Framing, delimiting, recalling the old defensive towers, both concentration camps were also located. In the parish of Serres, actually next to Muros, to the north, there was a larger factory, Anido, owned by the Romaní family, which pressed famous sardines. It was a complex made up of two buildings. One of them, the one facing the sea, is today the Casa Anido restaurant with beautiful views. Between the two buildings, a patio, where the packaging tasks were carried out. But in 1936, the courtyard was used to train prisoners.

Fermín Maguire had the opportunity to speak with a woman named Fina do Artilleiro, who knew both fields because the war caught her when she was a young girl. Fina recalls that the prisoners of Anido slept on a straw blanket placed over the peeps, which were the two-by-two-meter tanks, separated by 20-centimeter walls and about three meters deep, where the fish was salted. “Man, they were still lucky… they weren’t that cold,” Fina told Pedro. And so they slept next to each other.

A few years ago, Pedro Fermín defined the Francoist concentration camp as “the equivalent of the CIE of today”: people locked up in a place that they say is not a prison but that it looks like it, without being accused of anything but presuming guilt. The historian explains that, in Galicia, where there was strong repression even though there was no war, concentration camps were set up in places where in the immediately preceding years there had been Galician political, trade union and cultural effervescence. To intimidate. Locations were sought that were not hidden, but had been present in the social and cultural life of the town, because the concentration seeks to be an exemplary punishment. Although today we have forgotten them, at the time the concentration camps could not have been more present.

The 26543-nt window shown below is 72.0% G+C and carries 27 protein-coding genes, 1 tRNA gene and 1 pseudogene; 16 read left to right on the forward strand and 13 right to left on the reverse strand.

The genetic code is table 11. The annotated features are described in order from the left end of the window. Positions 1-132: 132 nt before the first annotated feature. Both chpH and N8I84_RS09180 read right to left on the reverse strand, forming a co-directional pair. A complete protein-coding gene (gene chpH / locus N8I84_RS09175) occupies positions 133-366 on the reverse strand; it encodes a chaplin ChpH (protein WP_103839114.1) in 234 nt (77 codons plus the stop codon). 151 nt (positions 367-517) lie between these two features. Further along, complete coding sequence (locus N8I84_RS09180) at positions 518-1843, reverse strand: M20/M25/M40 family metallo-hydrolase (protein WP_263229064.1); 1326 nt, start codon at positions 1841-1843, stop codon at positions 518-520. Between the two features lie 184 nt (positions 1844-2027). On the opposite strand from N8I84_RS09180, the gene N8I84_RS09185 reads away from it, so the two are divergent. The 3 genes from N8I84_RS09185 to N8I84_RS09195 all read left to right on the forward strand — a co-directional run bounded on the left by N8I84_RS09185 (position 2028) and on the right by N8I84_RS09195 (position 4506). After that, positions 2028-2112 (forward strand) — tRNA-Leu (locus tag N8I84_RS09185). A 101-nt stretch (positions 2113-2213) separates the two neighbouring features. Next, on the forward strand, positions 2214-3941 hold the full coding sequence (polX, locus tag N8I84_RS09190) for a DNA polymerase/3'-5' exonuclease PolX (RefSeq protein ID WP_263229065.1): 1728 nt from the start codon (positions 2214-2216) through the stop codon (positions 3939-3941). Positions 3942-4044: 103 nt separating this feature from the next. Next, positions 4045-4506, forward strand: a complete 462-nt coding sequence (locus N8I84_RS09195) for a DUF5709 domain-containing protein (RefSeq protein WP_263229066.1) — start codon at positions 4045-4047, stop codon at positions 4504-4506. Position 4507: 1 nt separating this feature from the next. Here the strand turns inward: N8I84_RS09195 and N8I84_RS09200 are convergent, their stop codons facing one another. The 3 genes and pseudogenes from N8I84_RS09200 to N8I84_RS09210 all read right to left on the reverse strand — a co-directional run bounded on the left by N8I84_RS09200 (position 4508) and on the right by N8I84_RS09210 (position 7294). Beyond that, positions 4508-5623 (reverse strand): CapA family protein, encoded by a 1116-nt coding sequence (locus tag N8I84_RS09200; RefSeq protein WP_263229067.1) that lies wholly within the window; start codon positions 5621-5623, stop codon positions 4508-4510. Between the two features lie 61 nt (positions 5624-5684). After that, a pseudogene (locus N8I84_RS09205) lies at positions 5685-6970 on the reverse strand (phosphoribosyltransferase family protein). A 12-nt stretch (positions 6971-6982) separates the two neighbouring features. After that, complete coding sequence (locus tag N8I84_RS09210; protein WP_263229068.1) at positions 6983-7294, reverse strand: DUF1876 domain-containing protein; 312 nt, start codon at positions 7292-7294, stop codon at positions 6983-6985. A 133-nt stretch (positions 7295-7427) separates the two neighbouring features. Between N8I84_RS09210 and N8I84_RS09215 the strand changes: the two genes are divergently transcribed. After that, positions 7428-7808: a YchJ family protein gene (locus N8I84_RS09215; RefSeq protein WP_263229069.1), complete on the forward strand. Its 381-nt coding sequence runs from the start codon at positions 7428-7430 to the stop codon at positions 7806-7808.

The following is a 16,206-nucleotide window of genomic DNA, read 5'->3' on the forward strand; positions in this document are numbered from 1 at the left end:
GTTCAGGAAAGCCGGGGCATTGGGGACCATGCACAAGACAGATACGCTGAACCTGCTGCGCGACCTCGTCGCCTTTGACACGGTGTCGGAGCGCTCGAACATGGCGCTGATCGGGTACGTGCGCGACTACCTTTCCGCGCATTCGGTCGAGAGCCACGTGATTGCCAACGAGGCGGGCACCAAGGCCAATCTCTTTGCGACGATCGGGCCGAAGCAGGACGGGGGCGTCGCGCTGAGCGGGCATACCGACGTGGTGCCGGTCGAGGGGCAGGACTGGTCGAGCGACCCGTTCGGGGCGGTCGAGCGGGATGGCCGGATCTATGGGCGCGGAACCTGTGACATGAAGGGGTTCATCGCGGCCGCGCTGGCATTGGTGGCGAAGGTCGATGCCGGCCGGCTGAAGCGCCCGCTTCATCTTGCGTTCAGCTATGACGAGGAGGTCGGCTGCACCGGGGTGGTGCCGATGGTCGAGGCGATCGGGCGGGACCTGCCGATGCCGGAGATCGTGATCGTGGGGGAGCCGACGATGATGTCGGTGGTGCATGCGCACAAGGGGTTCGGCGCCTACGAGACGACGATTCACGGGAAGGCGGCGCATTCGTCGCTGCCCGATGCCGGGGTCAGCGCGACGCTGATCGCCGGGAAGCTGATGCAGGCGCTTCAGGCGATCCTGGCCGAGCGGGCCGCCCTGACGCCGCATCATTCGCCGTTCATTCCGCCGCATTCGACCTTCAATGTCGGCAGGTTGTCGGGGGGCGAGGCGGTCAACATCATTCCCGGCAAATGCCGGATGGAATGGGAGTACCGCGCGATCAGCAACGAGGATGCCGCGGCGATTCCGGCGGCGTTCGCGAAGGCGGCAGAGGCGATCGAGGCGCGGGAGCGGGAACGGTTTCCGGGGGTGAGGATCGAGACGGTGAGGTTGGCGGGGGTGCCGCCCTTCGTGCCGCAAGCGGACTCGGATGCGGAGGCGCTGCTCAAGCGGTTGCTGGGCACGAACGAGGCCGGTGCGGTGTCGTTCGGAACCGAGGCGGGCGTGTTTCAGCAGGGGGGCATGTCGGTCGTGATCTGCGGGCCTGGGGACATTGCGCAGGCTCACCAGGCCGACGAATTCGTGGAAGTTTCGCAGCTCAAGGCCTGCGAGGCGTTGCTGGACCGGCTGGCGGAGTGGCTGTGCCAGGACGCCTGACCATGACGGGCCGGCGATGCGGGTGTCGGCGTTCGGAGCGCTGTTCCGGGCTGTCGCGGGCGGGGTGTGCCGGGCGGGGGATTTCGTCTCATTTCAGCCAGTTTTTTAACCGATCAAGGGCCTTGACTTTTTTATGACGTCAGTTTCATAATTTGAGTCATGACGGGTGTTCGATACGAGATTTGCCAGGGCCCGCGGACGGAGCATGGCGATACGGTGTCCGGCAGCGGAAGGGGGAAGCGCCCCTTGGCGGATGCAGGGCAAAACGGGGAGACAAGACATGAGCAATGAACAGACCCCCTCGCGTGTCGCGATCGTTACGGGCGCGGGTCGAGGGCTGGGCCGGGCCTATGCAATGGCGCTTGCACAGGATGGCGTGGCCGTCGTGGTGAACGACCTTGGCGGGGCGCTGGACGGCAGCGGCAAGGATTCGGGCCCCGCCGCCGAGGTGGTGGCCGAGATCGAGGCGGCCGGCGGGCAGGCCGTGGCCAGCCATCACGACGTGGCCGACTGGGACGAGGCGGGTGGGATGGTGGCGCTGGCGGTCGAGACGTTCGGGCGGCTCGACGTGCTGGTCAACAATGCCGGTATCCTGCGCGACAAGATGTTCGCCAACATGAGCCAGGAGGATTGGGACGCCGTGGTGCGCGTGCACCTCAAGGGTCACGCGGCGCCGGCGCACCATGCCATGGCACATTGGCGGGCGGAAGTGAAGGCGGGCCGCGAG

Getaway place

Francisco Abeijón also collected the few memories that vanished in Muros, as the older ones disappeared. There were those who, as children, had accompanied their mothers to bring food to the prisoners in Anido. Not because they had their relatives there, but out of solidarity, hoping that other women, in other towns, in other fields, would also demonstrate it with their own imprisoned husbands. Abeijón made an investigation in the Municipal Archive of Muros, which resurfaced after the ashes, and thanks to a letter from the mayor, he learned that in November 1937, between the two camps there were 1,300 prisoners, more than 10% of the municipality’s population.

“The old fields of Muros are still invisible,” admits Pedro Pablo Fermín Maguire from Brazil, where he resides. A geolocated search on Instagram throws up on the phone screen a mosaic of images taken in recent days where visitors and vacationers bathe in a crystalline sea, navigate the cove like ancient corsairs, take their pictures in the narrow stone streets, take breathtaking panoramic views from Mount Louro, perched at sunset, sunrise, octopus fountains, and crawfish dishes. “On a getaway,” writes a woman under her selfie. In one of those captures, a young woman walks under a stone vault. The accompanying text says this about Muros: “It has experienced pirate attacks, it was destroyed by Napoleon’s troops, converted by Catalan businessmen and now a tourist enclave. If for a moment you want to imagine that you are Jack Sparrow, this is your place “.